North Korean defector loves 'Bruce Almighty,' 'CSI,' K-pop; has tuberculosis, hepatitis

A North Korean soldier who made a daring dash to defect to South Korea last week has been enjoying American movies, television shows and Korean pop music while recovering from his gunshot wounds -- and a host of other maladies.

The soldier, known by his surname, Oh, was shot five times while making a run for freedom at the Demilitarized Zone separating the Hermit Kingdom from South Korea.

Oh was saved by South Korean troops who pulled him to safety and quickly got him to Ajou University Hospital in Suwon -- where doctors found the soldier had more than bullets in his body.

Lee Cook-jong, the defector’s lead surgeon, said an “enormous number” of parasitic worms -- including one 11 inches long -- were found inside the soldier’s body. Oh also reportedly suffered from tuberculosis and hepatitis b.


But despite the soldier’s long list of ailments, Lee said the defector has indulged in American cinema, including flicks such as “Bruce Almighty” and “Transporter 3,” Sky News reported. He also liked the TV series “CSI.”

FILE - in this Nov. 15, 2017, photo, medical doctor Lee Cook-jong describes the parasites found inside the body of a North Korean soldier at Ajou University Medical Center in Suwon, South Korea. Hospital officials say on Saturday, Nov. 18, 2017, the condition of the North Korean soldier severely wounded by gunfire while escaping to South Korea is gradually improving after two surgeries but it's too early to tell whether he makes a recovery.(Kim In-chul/Yonhap via AP, File)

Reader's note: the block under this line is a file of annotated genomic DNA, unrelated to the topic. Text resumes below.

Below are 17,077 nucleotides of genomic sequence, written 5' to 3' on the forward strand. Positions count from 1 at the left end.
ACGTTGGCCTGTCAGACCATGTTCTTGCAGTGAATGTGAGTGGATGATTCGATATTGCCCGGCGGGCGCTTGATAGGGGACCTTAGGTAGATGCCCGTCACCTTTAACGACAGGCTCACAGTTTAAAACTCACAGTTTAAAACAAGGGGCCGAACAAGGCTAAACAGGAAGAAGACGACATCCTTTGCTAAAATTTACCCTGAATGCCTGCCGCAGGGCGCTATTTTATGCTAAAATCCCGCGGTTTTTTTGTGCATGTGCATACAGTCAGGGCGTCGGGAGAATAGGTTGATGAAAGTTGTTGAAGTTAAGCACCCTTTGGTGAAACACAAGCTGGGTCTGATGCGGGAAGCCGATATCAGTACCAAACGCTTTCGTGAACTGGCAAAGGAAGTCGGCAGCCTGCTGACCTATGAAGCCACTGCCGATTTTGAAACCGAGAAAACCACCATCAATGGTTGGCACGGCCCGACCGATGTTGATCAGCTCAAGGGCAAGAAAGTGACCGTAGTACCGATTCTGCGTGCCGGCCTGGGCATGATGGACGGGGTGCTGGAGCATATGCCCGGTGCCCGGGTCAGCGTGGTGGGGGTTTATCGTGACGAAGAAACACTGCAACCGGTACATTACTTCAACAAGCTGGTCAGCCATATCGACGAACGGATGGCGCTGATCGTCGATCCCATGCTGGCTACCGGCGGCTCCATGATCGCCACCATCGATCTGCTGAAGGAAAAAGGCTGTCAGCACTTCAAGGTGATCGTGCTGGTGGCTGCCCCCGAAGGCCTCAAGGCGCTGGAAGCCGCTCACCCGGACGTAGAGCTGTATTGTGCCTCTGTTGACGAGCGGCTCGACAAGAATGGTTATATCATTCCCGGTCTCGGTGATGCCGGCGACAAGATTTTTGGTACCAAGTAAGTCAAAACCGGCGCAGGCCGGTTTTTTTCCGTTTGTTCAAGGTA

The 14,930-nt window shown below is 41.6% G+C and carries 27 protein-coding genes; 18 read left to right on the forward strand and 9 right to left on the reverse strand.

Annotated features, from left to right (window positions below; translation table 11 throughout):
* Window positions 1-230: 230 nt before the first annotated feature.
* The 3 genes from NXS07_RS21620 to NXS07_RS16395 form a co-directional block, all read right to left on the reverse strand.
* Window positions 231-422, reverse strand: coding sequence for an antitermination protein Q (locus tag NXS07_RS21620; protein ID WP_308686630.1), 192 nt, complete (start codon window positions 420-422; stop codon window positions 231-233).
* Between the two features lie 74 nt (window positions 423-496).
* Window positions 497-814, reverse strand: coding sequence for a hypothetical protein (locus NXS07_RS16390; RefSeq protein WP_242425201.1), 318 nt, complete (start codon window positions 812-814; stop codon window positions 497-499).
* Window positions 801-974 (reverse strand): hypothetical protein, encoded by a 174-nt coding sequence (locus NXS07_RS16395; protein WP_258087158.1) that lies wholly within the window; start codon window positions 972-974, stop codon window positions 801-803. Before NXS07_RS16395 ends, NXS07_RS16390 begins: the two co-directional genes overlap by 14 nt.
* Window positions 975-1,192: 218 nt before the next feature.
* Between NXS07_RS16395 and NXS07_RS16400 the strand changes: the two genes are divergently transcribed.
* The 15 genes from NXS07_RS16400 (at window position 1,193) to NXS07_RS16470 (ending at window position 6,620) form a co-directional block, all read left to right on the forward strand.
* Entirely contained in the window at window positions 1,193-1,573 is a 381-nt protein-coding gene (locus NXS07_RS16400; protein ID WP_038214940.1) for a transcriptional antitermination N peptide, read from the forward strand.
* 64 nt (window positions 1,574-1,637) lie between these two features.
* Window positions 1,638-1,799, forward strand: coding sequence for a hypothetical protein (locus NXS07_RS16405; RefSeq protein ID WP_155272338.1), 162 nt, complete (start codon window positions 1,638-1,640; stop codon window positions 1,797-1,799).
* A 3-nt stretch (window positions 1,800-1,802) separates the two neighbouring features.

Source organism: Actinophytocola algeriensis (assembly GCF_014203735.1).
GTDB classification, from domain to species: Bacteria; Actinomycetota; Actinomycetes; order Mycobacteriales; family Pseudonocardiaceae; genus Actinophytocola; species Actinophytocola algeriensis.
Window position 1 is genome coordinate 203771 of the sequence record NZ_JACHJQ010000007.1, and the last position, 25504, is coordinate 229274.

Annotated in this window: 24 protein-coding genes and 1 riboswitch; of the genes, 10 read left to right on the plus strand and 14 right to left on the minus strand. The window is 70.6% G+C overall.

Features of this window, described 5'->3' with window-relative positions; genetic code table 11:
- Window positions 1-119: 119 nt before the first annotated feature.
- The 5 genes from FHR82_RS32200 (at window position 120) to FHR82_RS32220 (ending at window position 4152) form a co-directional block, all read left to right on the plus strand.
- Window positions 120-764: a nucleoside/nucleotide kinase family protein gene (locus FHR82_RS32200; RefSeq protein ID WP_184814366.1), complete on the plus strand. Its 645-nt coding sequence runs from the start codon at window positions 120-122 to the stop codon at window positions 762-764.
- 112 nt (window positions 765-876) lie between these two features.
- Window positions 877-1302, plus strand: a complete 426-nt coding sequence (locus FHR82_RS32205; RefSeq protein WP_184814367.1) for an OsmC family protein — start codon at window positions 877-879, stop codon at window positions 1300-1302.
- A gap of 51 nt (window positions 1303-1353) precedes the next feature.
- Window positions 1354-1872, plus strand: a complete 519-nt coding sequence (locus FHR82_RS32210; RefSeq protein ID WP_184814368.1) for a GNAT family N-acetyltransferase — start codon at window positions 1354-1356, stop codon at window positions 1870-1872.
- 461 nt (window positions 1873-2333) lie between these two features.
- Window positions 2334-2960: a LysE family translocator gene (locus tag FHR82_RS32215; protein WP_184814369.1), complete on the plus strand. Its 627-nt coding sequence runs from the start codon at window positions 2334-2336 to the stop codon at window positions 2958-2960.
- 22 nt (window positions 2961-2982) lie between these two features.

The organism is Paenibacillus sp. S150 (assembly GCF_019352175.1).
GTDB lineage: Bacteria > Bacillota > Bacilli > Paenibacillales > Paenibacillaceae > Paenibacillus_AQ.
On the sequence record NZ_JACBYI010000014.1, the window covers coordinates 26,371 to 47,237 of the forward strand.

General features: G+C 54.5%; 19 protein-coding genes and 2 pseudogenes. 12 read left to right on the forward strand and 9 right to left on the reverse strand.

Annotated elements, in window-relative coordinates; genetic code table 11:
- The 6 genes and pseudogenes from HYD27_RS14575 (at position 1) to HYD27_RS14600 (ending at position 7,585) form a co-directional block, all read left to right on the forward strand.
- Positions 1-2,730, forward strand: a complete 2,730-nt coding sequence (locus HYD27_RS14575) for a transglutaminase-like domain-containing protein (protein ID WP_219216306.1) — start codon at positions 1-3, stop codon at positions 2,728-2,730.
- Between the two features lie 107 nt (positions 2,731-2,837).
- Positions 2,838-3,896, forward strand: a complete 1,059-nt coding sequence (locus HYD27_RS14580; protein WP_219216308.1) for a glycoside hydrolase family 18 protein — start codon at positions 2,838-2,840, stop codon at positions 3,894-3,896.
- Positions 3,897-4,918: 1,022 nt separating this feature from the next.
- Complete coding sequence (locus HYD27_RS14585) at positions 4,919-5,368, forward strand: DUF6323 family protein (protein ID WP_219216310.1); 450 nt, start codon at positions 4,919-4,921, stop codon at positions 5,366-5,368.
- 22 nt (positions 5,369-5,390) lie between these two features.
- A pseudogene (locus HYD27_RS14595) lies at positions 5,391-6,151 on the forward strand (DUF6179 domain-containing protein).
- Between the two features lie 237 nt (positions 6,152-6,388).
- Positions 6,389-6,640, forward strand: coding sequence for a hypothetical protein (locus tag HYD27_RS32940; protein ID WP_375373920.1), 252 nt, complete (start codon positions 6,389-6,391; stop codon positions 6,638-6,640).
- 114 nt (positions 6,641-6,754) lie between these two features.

Dr. Lee Cook-jong said an "enormous number" of parasitic worms were found inside the defector's body.  (AP)

"We are mainly showing him movie channels on TV, and he really likes American movies,” Lee told reporters.

The doctor said Oh also enjoyed South Korean pop music, especially from girl bands.

"He likes female idol groups a lot,” Lee said.


Lee said Oh has been experiencing nightmares and said he was afraid he would have to return to the regime of North Korean dictator Kim Jong Un. Oh told doctors he would “never ever go back to the military system again.”

"He told me that he is so thankful for South Koreans for saving his life and giving him 12 liters of blood,” Lee said.

Lee said the soldier was beginning to eat and would be given bigger portions as he recovered.

Lee said Oh was not going anywhere anytime soon and reporters would get their chance to question the injured defector.

In this undated photo provided on Tuesday, Nov. 21, 2017, by the North Korean government, North Korean leader Kim Jong Un visits the the Sungri Motor Complex in Pyeongannam-do, North Korea. The Trump administration is due to announce new sanctions on North Korea on Tuesday, Nov. 21, 2017, after declaring it a state sponsor of terrorism in the latest push to isolate the pariah nation. Independent journalists were not given access to cover the event depicted in this image distributed by the North Korean government. The content of this image is as provided and cannot be independently verified. Korean language watermark on image as provided by source reads: "KCNA" which is the abbreviation for Korean Central News Agency. (Korean Central News Agency/Korea News Service via AP)

The defector has experienced nightmares and said he was afraid he would have to return to Kim Jong Un's regime.  (AP)

"This North Korean guy is not going anywhere. He is staying in South Korea. So we don't need to be hasty,” Lee said.

On Friday, Yonhap news agency reported Pyongyang may have replaced its entire border security team following Oh’s escape.